NewEnergyNews-Butterfield Archive

WALL STREET JOURNAL'S Environmental Capital quotes NewEnergyNews:

  • 06/05/2007
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    WALL STREET JOURNAL selects NewEnergyNews as one of the "Blogs We Are Reading" --

  • 05/14/2007
  • 04/16/2007
  • 03/28/2007
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      Anne B. Butterfield of DAILY CAMERA, a biweekly contributor to NewEnergyNews


    • My Novels: OIL IN THEIR BLOOD, The American Decades & OIL IN THEIR BLOOD, The Story of Our Addiction
    • Review of OIL IN THEIR BLOOD, The American Decades by Mark S. Friedman
    • OIL IN THEIR BLOOD, The American Decades, the second volume of Herman K. Trabish’s retelling of oil’s history in fiction, picks up where the first book in the series, OIL IN THEIR BLOOD, The Story of Our Addiction, left off. The new book is an engrossing, informative and entertaining tale of the Roaring 20s, World War II and the Cold War. You don’t have to know anything about the first historical fiction’s adventures set between the Civil War, when oil became a major commodity, and World War I, when it became a vital commodity, to enjoy this new chronicle of the U.S. emergence as a world superpower and a world oil power.
    • As the new book opens, Lefash, a minor character in the first book, witnesses the role Big Oil played in designing the post-Great War world at the Paris Peace Conference of 1919. Unjustly implicated in a murder perpetrated by Big Oil agents, LeFash takes the name Livingstone and flees to the U.S. to clear himself. Livingstone’s quest leads him through Babe Ruth’s New York City and Al Capone’s Chicago into oil boom Oklahoma. Stymied by oil and circumstance, Livingstone marries, has a son and eventually, surprisingly, resolves his grievances with the murderer and with oil.
    • In the new novel’s second episode the oil-and-auto-industry dynasty from the first book re-emerges in the charismatic person of Victoria Wade Bridger, “the woman everybody loved.” Victoria meets Saudi dynasty founder Ibn Saud, spies for the State Department in the Vichy embassy in Washington, D.C., and – for profound and moving personal reasons – accepts a mission into the heart of Nazi-occupied Eastern Europe. Underlying all Victoria’s travels is the struggle between the allies and axis for control of the crucial oil resources that drove World War II.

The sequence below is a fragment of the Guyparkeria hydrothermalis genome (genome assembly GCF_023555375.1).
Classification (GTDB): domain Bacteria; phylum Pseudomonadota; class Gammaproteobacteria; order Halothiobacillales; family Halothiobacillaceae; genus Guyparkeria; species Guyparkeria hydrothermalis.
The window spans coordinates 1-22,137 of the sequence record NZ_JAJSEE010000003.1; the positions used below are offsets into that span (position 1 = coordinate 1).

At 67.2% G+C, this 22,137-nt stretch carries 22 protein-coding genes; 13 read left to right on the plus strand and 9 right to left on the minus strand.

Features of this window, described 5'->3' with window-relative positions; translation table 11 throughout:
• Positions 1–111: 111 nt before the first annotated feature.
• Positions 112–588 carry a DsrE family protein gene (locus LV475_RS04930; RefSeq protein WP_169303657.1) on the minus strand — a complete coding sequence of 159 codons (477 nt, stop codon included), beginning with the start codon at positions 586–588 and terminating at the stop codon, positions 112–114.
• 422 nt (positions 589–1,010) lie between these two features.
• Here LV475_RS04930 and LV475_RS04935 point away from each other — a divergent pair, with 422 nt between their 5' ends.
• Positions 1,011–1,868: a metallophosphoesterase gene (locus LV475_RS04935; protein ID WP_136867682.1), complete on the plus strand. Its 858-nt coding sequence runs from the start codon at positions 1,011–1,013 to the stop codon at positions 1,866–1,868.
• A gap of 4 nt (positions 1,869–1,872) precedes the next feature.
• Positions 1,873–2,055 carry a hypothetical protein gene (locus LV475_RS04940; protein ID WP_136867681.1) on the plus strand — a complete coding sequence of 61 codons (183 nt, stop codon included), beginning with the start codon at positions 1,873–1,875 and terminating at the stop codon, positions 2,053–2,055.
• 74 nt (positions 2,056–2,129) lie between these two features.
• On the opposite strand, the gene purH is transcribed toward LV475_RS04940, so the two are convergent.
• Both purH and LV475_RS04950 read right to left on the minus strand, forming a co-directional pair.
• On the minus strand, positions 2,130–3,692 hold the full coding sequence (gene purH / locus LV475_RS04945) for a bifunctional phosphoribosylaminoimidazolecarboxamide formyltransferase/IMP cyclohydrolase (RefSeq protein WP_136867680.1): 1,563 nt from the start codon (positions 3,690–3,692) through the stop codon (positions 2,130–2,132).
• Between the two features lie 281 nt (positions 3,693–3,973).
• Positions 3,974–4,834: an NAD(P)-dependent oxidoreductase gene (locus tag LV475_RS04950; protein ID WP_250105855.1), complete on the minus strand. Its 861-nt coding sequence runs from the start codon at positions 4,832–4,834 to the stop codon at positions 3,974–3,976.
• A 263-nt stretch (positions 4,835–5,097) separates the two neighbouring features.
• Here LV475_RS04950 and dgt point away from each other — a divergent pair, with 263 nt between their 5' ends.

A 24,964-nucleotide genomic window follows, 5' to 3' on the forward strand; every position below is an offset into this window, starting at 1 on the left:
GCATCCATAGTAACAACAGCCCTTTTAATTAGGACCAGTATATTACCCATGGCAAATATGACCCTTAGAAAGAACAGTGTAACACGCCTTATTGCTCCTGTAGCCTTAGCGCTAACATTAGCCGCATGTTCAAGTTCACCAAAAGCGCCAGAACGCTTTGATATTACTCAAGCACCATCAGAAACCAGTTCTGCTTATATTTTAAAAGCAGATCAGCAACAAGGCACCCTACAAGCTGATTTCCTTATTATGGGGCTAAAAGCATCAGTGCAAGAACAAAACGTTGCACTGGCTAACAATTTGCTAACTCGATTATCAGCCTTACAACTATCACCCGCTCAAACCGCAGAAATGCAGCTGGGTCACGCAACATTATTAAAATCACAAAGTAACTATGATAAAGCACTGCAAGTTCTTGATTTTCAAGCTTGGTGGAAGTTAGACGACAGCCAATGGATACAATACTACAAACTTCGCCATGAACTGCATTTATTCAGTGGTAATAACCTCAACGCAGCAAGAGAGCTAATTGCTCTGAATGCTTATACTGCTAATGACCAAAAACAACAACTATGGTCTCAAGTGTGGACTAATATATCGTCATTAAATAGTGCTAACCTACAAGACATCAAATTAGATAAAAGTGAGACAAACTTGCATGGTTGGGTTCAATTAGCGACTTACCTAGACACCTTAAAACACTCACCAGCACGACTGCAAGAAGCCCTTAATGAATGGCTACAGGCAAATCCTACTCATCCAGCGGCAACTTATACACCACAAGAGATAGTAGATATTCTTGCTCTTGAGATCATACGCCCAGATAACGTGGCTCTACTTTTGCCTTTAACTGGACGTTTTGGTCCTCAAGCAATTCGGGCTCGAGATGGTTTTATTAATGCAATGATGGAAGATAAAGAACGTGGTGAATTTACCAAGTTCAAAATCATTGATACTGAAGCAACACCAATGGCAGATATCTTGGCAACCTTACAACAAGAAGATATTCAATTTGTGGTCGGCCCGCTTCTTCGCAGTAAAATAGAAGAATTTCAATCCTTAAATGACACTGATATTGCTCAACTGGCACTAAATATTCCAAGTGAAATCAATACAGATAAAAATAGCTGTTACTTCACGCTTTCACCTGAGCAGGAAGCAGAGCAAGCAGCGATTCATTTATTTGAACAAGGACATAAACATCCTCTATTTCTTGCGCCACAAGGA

• As the Cold War begins, the novel’s third episode recounts the historic 1951 moment when Britain’s MI-6 handed off its operations in Iran to the CIA, marking the end to Britain’s dark manipulations and the beginning of the same work by the CIA. But in Trabish’s telling, the covert overthrow of Mossadeq in favor of the ill-fated Shah becomes a compelling romance and a melodramatic homage to the iconic “Casablanca” of Bogart and Bergman.
    • Monty Livingstone, veteran of an oil field youth, European WWII combat and a star-crossed post-war Berlin affair with a Russian female soldier, comes to 1951 Iran working for a U.S. oil company. He re-encounters his lost Russian love, now a Soviet agent helping prop up Mossadeq and extend Mother Russia’s Iranian oil ambitions. The reunited lovers are caught in a web of political, religious and Cold War forces until oil and power merge to restore the Shah to his future fate. The romance ends satisfyingly, America and the Soviet Union are the only forces left on the world stage and ambiguity is resolved with the answer so many of Trabish’s characters ultimately turn to: Oil.
    • Commenting on a recent National Petroleum Council report calling for government subsidies of the fossil fuels industries, a distinguished scholar said, “It appears that the whole report buys these dubious arguments that the consumer of energy is somehow stupid about energy…” Trabish’s great and important accomplishment is that you cannot read his emotionally engaging and informative tall tales and remain that stupid energy consumer. With our world rushing headlong toward Peak Oil and epic climate change, the OIL IN THEIR BLOOD series is a timely service as well as a consummate literary performance.